And then there was resentment based on the fact that Heidi was (a) a female and (b) a kid. "Men have always dominated fishing," Heidi reflects. "I had to work harder to be taken seriously. I had to show captains [not named Dudas] that I wasn't going to drop their poles overboard or worry about breaking a nail. And the Met has always had male and female master angler classes, but only two years ago they opened the grand master angler title to both sexes. But things are changing. A lot of captains nowadays think women anglers might be better. We use more finesse and less brute force."
In Heidi Mason's case the early resistance backfired. "If you tell me I can't do something, I take that as a challenge," Heidi acknowledges. "I've always had a very competitive nature. At that age [when she landed her first sailfish] it takes something very exciting to catch your interest or attention. All these grownups came up to me and told me what an amazing thing I'd done. It was cool. Suddenly I got all this attention and praise. I was hooked. That first experience probably determined my future interest in deep-sea fishing."
Which is not to say that her father's enthusiasm hasn't factored into the equation. "I think he enjoys my accomplishments more than I do," Heidi concedes. "He kind of lives vicariously through my fishing. But I've loved fishing as far back as I can remember. I grew up on a lake, and I used to fish there all the time. It's really fun. The people you meet are a distinct breed, kind of wacked out. And fishing makes it easy to talk to a lot of different types of people. Everyone has a fishing story."
On this overcast December day, Don relaxes in the cabin, reading or napping, while Heidi -- all five feet five inches, 120 pounds of her -- stands sentinel in the cockpit of the L&H (the uncovered area in the stern of the boat), keeping an eye on her lines. The majority of the trip consists of trolling and waiting, trolling and waiting. The boat trails eight lines behind it, six of them dropping from a pair of kites that suspend the bait just below the ocean's surface. But hours of monotony screech to an abrupt halt when a fish bites.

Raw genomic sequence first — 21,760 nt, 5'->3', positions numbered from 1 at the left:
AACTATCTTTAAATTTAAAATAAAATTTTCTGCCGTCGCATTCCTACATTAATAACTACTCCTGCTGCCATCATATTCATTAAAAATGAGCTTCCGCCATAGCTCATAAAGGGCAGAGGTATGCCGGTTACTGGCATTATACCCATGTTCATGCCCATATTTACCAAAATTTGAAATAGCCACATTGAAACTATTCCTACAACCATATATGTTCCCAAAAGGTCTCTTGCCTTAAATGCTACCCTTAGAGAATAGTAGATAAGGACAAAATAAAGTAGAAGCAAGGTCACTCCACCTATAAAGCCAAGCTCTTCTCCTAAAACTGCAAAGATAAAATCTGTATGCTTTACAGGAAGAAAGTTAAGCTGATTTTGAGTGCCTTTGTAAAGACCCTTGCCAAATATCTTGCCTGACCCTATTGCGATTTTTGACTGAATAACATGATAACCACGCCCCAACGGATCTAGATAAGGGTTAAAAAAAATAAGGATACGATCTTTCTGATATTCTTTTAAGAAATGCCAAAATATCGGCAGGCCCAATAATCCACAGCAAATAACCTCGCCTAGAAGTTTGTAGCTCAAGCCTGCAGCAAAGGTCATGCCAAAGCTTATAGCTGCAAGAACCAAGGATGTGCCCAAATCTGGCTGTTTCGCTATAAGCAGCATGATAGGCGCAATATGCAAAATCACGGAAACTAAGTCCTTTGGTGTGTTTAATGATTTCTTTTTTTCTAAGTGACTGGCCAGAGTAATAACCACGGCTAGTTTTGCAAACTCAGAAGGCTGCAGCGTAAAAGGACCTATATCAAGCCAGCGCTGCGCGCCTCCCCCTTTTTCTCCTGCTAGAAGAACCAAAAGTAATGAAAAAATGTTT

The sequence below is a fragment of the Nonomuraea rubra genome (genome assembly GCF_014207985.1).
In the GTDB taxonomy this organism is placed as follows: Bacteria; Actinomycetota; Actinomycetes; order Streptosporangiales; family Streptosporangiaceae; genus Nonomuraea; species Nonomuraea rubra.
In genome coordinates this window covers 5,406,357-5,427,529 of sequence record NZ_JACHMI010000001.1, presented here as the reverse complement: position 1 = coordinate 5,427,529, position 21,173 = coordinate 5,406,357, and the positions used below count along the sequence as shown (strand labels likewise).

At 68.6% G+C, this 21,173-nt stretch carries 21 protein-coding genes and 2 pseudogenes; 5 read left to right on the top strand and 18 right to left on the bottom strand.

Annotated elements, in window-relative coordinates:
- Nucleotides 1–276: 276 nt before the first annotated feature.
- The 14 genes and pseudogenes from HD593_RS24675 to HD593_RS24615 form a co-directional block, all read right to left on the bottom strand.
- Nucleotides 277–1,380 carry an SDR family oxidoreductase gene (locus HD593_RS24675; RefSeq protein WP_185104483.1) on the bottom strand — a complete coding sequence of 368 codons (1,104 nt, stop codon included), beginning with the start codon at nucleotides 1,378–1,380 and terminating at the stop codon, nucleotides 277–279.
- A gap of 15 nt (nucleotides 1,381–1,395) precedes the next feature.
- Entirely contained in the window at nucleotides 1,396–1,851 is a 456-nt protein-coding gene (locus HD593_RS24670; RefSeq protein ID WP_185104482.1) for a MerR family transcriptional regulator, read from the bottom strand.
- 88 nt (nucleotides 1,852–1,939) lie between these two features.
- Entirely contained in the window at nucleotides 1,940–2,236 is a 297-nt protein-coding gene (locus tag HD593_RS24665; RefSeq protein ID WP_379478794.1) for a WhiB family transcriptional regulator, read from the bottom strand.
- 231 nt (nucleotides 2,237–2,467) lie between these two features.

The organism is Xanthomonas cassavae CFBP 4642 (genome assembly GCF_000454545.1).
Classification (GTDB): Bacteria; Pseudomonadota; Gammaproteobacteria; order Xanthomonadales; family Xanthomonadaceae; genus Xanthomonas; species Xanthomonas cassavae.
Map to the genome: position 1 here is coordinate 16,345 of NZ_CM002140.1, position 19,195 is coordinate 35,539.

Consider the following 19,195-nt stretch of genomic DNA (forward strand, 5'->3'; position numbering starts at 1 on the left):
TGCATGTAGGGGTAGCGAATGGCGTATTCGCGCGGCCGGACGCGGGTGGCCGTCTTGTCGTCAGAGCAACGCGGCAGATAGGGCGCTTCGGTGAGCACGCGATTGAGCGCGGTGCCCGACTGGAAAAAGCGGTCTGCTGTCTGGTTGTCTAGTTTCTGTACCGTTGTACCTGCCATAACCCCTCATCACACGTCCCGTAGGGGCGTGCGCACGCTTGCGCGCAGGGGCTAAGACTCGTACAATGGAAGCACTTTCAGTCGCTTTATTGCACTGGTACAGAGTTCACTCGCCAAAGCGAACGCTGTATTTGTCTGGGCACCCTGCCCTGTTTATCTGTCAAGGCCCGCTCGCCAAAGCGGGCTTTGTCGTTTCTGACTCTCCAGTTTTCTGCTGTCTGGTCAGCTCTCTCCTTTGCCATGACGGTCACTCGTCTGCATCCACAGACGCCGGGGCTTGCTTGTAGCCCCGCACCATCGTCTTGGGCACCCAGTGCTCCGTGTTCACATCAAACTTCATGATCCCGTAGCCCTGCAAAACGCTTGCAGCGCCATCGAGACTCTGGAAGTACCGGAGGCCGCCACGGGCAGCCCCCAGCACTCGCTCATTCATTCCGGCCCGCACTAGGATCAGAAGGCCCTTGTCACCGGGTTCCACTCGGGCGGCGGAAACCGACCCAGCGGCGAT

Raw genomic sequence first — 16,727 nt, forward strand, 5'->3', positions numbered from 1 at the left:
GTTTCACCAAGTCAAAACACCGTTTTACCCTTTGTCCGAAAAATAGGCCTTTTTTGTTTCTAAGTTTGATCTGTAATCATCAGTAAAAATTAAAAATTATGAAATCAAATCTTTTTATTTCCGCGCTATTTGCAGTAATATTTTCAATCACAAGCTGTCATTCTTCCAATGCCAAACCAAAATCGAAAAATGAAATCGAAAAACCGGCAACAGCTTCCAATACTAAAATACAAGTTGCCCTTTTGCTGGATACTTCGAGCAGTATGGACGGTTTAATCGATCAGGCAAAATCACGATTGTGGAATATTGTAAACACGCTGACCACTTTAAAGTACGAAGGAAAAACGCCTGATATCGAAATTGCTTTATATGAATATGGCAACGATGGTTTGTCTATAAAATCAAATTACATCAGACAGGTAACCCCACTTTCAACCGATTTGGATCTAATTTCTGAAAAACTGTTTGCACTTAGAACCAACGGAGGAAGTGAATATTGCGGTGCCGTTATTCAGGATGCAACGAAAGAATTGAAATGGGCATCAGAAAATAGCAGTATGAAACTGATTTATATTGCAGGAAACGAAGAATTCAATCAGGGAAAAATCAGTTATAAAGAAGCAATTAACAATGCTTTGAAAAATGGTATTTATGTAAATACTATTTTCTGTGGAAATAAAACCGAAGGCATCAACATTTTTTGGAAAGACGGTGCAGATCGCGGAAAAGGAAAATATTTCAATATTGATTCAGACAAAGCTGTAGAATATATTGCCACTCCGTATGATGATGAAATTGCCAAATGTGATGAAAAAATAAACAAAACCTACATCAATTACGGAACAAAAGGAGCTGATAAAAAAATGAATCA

Pandemonium breaks loose. The diesel engines grind and belch as Captain Louie slams the boat into a lower gear or even jolts it into reverse, maneuvering to give Heidi the best angle on her fish. You can't help but share Heidi's adrenaline rush as a sailfish, more than a hundred feet away, leaps defiantly out of the water and splashes back down. Dudas shouts directions at mate Pipkin, who tries to do ten things at once, following the skipper's instructions while he reels in the fishless lines and tosses the rods into the cabin so that Heidi won't get tangled in them. Heidi focuses all her attention on the fish at hand, her intensity belying her tender years. Don Mason can't do much but stand and watch helplessly while his daughter jams the butt of the arcing rod into the socket on her gimbal belt (a sort of strapped-on metal pad covering an angler's lower abdomen), hunches her shoulders, braces her legs against the gunwale, and furiously reels in her prey.
The fish is completely outclassed. Heidi's first catch of the day is a smallish sailfish that puts up little struggle. Heidi brings it to the side of the boat in less than fifteen minutes. According to the Met's catch-and-release rules, you don't have to actually "boat" a fish for it to qualify as a legitimate catch. All you have to do is get it close enough so that either the mate can grab the leader (the length of wire at the end of the line to which the hook is attached) or the leader touches the tip of the angler's rod. The mate jabs a coded plastic tag into the fish so that it's growth and migration can be tracked should anyone catch it again. Unless the fish looks like a potential world record, the mate then cuts the line and the fish swims away unharmed. The hook rusts and falls out after only a few weeks, causing no permanent damage (or so catch-and-release advocates claim). As this sailfish is obviously too small to be a record, Pipkin quickly tags it, cuts it loose, and sends it on its way.